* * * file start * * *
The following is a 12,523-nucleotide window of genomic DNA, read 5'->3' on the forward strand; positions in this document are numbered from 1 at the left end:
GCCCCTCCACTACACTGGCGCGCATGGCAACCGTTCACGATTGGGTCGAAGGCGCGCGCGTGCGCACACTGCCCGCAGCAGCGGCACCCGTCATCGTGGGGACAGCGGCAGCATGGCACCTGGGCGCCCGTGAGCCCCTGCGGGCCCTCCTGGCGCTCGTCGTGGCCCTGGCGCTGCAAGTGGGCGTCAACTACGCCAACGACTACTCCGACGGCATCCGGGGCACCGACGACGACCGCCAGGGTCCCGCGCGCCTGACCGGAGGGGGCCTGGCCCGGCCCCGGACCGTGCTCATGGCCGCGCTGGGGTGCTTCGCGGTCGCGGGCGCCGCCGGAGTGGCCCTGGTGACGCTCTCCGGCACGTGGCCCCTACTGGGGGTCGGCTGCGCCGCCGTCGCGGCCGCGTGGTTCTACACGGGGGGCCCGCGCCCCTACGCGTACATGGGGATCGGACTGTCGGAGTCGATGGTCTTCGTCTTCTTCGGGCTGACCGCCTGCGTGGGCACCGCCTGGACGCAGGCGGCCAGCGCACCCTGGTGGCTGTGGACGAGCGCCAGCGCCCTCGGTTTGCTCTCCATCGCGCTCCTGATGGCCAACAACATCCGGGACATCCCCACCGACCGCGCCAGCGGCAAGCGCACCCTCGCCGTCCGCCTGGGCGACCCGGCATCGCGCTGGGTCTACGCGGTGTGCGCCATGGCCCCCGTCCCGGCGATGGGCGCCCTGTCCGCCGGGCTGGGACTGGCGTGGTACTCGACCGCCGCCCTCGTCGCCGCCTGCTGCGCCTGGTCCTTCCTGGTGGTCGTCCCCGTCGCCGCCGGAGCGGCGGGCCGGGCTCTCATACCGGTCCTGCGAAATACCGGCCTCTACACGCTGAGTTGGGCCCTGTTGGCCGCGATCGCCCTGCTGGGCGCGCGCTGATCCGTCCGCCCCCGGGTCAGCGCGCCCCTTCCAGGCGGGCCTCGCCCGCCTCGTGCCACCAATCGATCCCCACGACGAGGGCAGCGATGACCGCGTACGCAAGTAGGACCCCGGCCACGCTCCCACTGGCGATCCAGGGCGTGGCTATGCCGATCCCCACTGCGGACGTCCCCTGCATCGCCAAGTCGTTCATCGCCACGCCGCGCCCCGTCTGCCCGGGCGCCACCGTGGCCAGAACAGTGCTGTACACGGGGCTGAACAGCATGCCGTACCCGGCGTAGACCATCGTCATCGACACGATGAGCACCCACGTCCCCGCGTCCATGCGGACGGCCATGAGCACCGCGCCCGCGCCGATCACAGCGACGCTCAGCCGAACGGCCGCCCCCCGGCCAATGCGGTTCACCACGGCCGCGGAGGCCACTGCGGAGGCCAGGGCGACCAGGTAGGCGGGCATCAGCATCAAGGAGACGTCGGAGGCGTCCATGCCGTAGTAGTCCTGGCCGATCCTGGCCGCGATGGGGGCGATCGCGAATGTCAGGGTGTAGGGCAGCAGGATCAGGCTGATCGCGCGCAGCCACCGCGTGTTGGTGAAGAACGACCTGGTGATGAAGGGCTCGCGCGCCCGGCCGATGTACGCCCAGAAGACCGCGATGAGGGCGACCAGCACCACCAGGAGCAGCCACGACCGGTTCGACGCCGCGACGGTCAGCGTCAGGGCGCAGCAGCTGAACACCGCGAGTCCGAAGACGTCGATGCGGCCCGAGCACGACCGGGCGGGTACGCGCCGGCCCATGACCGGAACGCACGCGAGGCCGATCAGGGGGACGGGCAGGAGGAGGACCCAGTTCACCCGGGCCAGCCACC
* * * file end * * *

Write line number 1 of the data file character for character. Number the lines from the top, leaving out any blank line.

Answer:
The following is a 12,523-nucleotide window of genomic DNA, read 5'->3' on the forward strand; positions in this document are numbered from 1 at the left end: